The Late Minoan (LM) IIIC settlement of Chalasmenos is located on a low hill (240 m above sea level) immediately to the south of the Cha Gorge near the village of Monastiraki in eastern Crete. Excavations started in 1992 (and lasted until 2014) as a collaboration (synergasia) between the American School of Classical Studies at Athens (ASCSA) and the Hellenic Ministry of Culture under the direction of Metaxia Tsipopoulou and the late William D.E. Coulson.
The settlement was relatively large for the period, comprised of an estimated 4,000 m², and it provides evidence for a degree of urban planning. The site was divided into four quarters, which were separated by roughly paved pathways, and an open, triangular-shaped area (plateia) occupied the center of the settlement (a contemporary kiln was also found at the northern end of this open area).
A communal shrine containing numerous ceramic figures of the type called “goddess with upraised arms,” snake tubes, plaques, kalathoi, and pithoi was found at the northeastern edge of the site.
While the majority of the structures at Chalasmenos, such as Houses A.1 and A.2, appear to have been primarily domestic in nature, special functions have been assigned to certain buildings, including Megara A.1–A.3 at the northwest, which may have been used for communal feasting, possibly serving different clans, rather than as residences. In addition, Houses B.1 and B.2 (and possibly also B.3) in the southeastern part of the site have been interpreted by Tsipopoulou as kitchens and storage for large-scale food preparation (perhaps for the feasting that took place in Megara A.1–A.3), based on the evidence of multiple hearths and very large cooking pots.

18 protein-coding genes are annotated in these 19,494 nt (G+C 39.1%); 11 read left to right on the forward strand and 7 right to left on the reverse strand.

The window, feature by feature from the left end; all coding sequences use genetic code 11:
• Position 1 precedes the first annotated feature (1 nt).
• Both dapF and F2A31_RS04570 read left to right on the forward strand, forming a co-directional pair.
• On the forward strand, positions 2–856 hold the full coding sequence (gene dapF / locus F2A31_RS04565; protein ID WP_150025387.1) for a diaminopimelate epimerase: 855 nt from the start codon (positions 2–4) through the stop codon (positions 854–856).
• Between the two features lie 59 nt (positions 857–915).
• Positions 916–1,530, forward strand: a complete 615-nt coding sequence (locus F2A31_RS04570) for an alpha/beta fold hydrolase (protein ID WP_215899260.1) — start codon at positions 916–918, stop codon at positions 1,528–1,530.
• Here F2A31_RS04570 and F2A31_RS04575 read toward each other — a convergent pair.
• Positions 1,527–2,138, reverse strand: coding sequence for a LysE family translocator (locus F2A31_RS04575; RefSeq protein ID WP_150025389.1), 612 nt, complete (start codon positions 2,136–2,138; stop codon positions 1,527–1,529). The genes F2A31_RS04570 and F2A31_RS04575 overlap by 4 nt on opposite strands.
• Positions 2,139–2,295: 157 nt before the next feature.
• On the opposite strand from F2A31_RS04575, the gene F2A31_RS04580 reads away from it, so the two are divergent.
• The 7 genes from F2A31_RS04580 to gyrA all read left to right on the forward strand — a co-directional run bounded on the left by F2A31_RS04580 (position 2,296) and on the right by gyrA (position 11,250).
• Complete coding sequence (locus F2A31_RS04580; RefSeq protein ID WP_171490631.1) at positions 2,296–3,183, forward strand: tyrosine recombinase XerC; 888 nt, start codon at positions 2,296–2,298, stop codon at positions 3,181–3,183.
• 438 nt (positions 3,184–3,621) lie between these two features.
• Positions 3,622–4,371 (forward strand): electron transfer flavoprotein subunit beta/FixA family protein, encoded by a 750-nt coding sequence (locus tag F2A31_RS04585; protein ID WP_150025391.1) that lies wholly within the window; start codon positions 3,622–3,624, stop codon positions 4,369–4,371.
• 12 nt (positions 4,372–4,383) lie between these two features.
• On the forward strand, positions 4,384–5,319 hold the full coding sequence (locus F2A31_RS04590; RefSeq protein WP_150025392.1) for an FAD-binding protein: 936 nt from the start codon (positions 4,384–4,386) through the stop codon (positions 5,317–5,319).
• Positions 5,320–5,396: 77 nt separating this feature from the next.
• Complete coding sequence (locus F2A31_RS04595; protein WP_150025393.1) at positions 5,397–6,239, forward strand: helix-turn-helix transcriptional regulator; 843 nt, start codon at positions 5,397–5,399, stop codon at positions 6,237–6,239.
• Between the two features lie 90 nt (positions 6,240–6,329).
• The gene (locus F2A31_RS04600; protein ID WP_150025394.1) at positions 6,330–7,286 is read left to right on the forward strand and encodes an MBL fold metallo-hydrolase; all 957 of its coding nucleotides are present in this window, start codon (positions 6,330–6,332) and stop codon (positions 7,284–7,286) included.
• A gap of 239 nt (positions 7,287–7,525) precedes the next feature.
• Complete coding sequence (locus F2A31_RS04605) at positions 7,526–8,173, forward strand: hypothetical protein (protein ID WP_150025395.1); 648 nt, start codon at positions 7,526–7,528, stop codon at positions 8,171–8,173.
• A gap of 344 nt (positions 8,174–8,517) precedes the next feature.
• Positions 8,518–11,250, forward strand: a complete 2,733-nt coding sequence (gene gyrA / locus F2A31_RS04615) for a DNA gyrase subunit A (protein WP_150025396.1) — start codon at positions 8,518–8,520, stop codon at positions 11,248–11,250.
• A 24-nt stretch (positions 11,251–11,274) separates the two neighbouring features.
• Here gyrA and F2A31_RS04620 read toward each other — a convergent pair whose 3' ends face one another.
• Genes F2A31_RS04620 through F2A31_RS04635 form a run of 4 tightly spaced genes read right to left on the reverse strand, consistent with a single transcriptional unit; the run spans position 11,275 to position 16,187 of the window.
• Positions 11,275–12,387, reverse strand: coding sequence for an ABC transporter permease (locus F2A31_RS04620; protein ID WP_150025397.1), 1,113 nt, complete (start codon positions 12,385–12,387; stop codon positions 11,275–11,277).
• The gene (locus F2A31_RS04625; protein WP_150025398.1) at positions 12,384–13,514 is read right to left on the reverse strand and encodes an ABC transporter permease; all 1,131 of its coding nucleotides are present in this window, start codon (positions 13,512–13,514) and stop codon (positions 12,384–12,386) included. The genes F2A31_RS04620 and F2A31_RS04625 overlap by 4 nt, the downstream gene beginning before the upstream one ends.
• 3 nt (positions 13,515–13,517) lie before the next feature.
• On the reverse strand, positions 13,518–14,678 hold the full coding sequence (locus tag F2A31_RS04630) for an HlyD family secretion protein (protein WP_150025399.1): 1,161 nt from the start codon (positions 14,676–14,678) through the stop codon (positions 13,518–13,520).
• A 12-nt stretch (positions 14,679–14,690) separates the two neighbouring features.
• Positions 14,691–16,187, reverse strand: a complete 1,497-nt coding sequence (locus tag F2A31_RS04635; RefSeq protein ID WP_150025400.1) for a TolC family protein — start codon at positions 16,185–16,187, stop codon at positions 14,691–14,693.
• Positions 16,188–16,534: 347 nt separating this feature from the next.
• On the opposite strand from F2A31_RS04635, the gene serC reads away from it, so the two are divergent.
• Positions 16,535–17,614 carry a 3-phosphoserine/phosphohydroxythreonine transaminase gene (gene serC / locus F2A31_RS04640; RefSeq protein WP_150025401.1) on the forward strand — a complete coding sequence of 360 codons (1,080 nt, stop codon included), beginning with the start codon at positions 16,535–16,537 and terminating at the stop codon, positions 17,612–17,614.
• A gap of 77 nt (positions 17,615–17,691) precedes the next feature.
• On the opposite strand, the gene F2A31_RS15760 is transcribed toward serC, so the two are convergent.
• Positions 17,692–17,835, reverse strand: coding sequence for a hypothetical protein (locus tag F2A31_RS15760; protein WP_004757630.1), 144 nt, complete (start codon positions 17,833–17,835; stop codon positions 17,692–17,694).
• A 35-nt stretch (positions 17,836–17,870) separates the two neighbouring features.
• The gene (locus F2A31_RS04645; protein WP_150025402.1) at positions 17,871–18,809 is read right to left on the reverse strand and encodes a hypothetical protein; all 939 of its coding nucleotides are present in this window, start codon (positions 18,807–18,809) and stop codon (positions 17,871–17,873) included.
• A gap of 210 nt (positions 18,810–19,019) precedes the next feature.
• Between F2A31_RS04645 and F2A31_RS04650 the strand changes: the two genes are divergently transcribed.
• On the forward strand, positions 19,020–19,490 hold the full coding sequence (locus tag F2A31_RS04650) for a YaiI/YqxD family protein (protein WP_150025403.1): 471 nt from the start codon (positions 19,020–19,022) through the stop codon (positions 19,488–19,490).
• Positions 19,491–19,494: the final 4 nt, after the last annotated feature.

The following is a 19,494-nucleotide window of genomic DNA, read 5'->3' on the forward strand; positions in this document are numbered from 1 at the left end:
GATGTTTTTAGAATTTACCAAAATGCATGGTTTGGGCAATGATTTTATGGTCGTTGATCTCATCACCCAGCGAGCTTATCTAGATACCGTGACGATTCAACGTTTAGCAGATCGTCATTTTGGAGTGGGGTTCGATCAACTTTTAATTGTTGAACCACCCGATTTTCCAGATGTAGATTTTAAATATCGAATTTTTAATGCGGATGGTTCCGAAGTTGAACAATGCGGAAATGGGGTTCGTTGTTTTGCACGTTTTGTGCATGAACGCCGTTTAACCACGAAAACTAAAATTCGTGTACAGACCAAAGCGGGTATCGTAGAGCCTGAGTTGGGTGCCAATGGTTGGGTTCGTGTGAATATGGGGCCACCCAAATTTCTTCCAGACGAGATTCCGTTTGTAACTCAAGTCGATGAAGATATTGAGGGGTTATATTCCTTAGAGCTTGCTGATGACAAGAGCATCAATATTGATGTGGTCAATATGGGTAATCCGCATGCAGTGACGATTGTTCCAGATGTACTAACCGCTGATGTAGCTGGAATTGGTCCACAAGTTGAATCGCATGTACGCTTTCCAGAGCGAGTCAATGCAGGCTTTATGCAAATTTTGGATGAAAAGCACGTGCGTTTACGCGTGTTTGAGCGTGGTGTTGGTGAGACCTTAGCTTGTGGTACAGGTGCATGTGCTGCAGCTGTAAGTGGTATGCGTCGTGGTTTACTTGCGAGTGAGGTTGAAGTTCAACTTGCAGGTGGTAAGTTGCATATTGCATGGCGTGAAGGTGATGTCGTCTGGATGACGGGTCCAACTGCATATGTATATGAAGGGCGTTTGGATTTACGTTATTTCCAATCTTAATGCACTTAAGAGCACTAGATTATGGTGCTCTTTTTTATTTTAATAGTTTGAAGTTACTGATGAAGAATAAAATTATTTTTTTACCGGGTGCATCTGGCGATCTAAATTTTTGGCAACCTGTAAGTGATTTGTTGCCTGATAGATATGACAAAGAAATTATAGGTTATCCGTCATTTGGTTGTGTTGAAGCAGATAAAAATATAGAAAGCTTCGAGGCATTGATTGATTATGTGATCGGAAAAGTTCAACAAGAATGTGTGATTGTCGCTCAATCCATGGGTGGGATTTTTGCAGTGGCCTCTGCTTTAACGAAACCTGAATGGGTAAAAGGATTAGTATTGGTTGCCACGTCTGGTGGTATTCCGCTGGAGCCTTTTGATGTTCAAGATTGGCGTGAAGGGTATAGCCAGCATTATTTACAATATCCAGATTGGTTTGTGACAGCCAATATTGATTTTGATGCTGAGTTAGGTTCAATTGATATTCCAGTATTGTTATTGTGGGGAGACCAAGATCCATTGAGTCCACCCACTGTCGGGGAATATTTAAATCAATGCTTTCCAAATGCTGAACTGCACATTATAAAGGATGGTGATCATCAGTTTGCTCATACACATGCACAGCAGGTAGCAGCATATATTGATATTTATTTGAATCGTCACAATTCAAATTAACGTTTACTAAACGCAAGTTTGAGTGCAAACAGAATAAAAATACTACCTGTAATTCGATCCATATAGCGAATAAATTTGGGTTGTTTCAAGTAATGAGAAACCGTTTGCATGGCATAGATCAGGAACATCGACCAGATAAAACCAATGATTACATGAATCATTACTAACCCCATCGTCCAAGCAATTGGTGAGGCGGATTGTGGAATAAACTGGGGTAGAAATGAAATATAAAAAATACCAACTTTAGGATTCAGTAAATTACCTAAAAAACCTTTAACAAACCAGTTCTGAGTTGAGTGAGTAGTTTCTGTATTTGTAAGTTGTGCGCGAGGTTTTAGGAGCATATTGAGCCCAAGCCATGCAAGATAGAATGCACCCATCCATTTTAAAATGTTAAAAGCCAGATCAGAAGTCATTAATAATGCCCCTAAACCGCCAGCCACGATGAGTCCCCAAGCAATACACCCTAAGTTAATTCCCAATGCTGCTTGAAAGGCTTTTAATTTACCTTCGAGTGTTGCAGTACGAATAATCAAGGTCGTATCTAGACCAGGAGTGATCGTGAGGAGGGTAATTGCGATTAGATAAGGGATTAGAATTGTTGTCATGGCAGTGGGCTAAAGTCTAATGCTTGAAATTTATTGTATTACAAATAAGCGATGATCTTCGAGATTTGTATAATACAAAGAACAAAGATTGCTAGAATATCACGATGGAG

The settlement of Chalasmenos had only one primary phase of use; it was occupied for a short period of time within the 12th c. B.C. before being peacefully abandoned. A small tholos tomb, also LM IIIC in date, has been excavated by the road leading to the site. There was limited activity in the Protogeometric period, consisting of a single deposit in a small exterior shrine associated with House A.1 and a possible tholos tomb constructed in the ruins of House B.1. Also, in the Late Geometric period, a rectangular structure showing evidence of ritual dining was built partially on top of the large LM IIIC Megaron A.1.
The site is fenced but unguarded and open to the public, though there are no signs. A dirt road (which branches off the asphalt road leading to the upper part of the village of Monastiraki) leads directly to the site.
Coulson, W., and M. Tsipopoulou. 1994. “Preliminary Investigations at Halasmenos, Crete, 1992–93,” Aegean Archaeology 1, pp. 65–97.
Eaby, M. 2018. Chalasmenos I. The Late Minoan IIIC Settlement: House A.2 (Prehistory Monographs 59), Philadelphia.
Tsipopoulou, M. 2004. “Halasmenos, Destroyed but Not Invisible: New Insights on the LM IIIC Period in the Isthmus of Ierapetra. First Presentation of the Pottery from the 1992–1997 Campaigns,” in Crete beyond the Palaces. Proceedings of the Crete 2000 Conference (Prehistory Monographs 10), L.P. Day, M.S. Mook, and J.D. Muhly, eds., Philadelphia, pp. 103–123.
———. 2005. “‘Mycenoans’ at the Isthmus of Ierapetra: Some (Preliminary) Thoughts on the Foundation of the (Eteo)Cretan Cultural Identity,” in Ariadne’s Threads. Connections between Crete and the Greek Mainland in Late Minoan III (LM IIIA2 to LM IIIC). Proceedings of the International Workshop Held at Athens Scuola Archeologica Italiana, 5-6 April 2003 (Tripodes 3), A.L. D’Agata and J. Moody, eds., Athens, pp. 303–333.
———. 2009. “Goddesses for “Gene”? The Late Minoan IIIC Shrine at Halasmenos, Ierapetra,” in Archaeologies of Cult. Essays on Ritual and Cult in Crete in Honor of Geraldine Gesell (Hesperia Suppl. 42), A.L. D’Agata and A. Van de Moortel, eds., Princeton, pp. 121–136.
———. 2011a. “Chalasmenos, Ierapetra: “Mycenaeanizing” or Not at the End of the Bronze Age,” in ΣΤΕΓΑ: The Archaeology of Houses and Households in Ancient Crete (Hesperia Suppl. 44), K.T. Glowacki and N. Vogeikoff-Brogan, eds., Princeton, pp. 333–347.
———. 2011b. “Living at Halasmenos, Ierapetra, in Late Minoan IIIC. House A.1,” in The “Dark Ages” Revisited. Acts of an International Symposium in Memory of William D.E. Coulson, University of Thessaly, Volos, 14-17 June 2007, A. Mazarakis Ainian, ed., Volos, pp. 463–476.